For clarity purposes, let’s think of a brand as a person. Let’s imagine it’s our favorite teacher. We can all describe what this person looks like. They have a way of getting dressed, a way of styling their hair, a favorite color they wear often. They also have a way of speaking and seeing the world. They might have a great sense of humor, a phrase they repeat, or a particular style of delivery. There are adjectives that quickly come to mind to describe them: confident, optimistic, light-hearted.

When you meet other people that share these same traits, you think, “that’s so _____.” That person owns those characteristics, and seeing them reminds you of them.

A brand does the same thing. It has visuals that you can identify instantly as part of the brand because the brand repeats those visuals again and again. A successful brand also has certain behaviors that help set it apart from other businesses. It might have a great sense of humor, or always use the same phrasing, or have a certain way of using language. Great brands tell a consistent story by using repeated verbal and visual styles, making them identifiable. When you see their ads, imagery, or signage, you can easily identify the brand.

Successful brands can be identifiable even without their logo. Their audience knows how the brand behaves, both visually and verbally. Here's the proof:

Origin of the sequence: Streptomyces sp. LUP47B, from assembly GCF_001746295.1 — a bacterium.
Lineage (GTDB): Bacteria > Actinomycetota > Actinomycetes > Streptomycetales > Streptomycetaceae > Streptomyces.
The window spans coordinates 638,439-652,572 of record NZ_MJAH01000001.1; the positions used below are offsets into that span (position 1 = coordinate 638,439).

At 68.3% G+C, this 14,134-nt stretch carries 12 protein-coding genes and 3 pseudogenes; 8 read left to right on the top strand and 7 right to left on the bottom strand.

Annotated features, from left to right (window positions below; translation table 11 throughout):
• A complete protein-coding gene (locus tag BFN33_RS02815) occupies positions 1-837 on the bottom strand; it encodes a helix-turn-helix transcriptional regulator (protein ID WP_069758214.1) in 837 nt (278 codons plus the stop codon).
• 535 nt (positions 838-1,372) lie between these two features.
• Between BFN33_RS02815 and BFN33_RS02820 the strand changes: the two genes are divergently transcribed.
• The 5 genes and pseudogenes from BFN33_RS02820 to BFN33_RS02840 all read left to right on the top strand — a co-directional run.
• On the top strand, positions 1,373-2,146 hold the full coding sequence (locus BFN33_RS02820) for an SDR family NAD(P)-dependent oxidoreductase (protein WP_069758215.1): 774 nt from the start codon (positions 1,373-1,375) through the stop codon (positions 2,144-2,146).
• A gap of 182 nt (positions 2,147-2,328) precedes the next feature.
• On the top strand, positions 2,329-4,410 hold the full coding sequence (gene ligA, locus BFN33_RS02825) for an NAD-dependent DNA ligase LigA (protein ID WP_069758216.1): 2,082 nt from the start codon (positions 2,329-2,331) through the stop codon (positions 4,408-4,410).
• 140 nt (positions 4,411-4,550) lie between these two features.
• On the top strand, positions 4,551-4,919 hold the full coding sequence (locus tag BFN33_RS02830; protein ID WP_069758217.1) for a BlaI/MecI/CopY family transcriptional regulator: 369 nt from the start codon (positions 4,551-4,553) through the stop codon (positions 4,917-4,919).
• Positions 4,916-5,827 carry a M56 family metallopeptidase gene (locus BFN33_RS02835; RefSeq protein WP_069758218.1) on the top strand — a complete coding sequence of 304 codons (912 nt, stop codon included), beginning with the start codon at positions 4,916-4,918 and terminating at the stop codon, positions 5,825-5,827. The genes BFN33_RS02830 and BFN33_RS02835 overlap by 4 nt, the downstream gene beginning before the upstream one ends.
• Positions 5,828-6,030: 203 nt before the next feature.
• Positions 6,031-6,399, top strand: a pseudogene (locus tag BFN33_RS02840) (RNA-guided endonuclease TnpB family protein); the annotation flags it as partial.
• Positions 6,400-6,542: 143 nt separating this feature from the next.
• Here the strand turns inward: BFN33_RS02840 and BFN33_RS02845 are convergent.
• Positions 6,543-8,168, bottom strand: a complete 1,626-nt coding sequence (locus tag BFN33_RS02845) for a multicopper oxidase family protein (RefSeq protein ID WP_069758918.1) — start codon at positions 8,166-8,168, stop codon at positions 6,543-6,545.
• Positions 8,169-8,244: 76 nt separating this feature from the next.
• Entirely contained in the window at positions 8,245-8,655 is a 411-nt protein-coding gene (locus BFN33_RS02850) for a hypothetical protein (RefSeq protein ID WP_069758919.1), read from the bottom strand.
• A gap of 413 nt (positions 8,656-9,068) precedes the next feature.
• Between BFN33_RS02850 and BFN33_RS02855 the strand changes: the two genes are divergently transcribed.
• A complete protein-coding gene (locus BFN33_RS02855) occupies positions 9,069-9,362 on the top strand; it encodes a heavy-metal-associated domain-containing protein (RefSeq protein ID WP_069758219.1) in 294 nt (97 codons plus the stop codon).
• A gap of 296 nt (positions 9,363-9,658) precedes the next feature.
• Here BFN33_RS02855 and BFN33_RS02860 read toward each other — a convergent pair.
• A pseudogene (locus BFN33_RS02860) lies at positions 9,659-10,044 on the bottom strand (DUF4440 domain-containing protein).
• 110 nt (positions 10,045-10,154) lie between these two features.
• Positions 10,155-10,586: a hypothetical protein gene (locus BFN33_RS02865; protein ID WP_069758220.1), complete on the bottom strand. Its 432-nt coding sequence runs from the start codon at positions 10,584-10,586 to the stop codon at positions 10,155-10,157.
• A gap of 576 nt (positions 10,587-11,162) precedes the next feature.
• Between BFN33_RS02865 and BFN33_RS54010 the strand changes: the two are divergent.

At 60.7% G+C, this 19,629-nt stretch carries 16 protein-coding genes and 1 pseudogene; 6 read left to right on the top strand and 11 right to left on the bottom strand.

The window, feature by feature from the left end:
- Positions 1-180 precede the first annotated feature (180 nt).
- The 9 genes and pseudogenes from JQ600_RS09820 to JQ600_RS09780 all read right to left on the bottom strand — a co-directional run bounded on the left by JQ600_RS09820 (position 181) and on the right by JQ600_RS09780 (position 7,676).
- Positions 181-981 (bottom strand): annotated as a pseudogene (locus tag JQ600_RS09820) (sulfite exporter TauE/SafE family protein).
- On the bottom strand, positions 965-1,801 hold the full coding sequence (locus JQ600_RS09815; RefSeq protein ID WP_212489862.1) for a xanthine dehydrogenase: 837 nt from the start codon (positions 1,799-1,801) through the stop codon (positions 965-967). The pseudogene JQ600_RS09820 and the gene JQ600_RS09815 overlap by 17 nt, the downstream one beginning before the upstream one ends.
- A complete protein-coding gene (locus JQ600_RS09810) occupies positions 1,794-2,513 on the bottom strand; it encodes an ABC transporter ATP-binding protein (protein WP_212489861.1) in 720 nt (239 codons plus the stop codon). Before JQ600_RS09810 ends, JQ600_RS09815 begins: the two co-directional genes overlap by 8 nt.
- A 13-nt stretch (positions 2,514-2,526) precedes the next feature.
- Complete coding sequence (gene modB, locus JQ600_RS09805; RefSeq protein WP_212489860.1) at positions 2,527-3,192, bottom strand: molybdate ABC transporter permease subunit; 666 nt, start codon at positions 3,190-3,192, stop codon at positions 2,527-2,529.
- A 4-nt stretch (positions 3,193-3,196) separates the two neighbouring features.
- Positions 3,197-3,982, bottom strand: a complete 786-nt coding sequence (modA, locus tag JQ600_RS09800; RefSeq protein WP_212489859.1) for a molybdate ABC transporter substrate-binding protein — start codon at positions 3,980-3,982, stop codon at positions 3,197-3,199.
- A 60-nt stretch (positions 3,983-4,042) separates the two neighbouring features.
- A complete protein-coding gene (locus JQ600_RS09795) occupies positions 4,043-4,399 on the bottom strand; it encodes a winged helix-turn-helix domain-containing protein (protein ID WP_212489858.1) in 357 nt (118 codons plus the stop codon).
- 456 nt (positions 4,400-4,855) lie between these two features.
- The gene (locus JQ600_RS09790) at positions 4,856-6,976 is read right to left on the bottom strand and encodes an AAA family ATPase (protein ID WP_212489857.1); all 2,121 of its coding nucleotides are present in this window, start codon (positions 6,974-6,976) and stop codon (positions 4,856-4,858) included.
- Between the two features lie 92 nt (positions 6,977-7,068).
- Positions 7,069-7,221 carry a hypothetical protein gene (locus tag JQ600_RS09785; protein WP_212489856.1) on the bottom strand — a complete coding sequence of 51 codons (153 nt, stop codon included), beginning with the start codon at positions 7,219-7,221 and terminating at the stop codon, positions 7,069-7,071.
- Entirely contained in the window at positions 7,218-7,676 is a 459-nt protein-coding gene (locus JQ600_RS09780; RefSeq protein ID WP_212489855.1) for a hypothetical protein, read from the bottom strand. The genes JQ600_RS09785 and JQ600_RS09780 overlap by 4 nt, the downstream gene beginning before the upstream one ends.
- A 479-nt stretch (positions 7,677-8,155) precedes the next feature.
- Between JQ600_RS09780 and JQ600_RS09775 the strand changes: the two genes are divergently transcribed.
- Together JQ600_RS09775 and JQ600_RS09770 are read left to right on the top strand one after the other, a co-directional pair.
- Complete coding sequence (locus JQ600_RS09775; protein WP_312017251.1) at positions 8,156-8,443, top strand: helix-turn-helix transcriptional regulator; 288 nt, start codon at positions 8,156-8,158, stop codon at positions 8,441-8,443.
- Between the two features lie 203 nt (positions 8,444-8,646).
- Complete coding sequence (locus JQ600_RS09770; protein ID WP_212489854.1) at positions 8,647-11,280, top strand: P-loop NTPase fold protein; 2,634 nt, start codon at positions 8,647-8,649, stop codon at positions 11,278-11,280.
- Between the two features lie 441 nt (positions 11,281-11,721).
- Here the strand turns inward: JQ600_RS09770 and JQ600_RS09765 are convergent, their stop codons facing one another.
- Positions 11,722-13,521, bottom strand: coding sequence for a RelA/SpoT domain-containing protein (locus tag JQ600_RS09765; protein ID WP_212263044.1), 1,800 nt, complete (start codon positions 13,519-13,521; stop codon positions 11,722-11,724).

Target commercial featuring Janelle Monae.

You know this is an ad for Target, but the Target logo is nowhere to be found. This is a clear difference between a logo and a brand.
 

The benefits of branding:

There are clear, measurable benefits to investing in a brand. When done right, a brand saves you money and time. There are no hours spent trying out new fonts or color palettes in materials, or having drawn-out conversations with a consultant about a promotional campaign. These conversations are covered in your brand guidelines.

Having a clear brand helps you easily communicate what’s “on-brand” and what’s not. This helps you save time—you can clearly communicate to staff and outside contractors what is “on-brand” for your business. This is not a small benefit. Think of the hours of meetings and conversations saved, and missteps avoided, because you have a clear idea of what is on-brand and what is not.

An example of being off-brand: the short-lived McDonald's pizza

An example of being off-brand: the short-lived McDonald's pizza

Great brands help you grow.

Branding helps you build new ideas and initiatives quickly. Having a brand ensures that any elements you’d like to launch—whether it's a website, advertising campaign, or spaceship—are rowing in the same direction. A logo can't do this alone. Visual and verbal guidelines grow, flex, and expand in ways that a logo cannot.

Logos are important. But logos need to be a part of a brand to be truly effective. Save yourself time and money and invest in a great logo and brand.
 

How do you make a brand? 

What's the process like to build a great brand? The first step is a conversation. We hear about your brand challenges and business goals, and share a 15-minute presentation about what types of brand tools we can build for you. (Don't worry, the conversation is free.)

Schedule a brand conversation: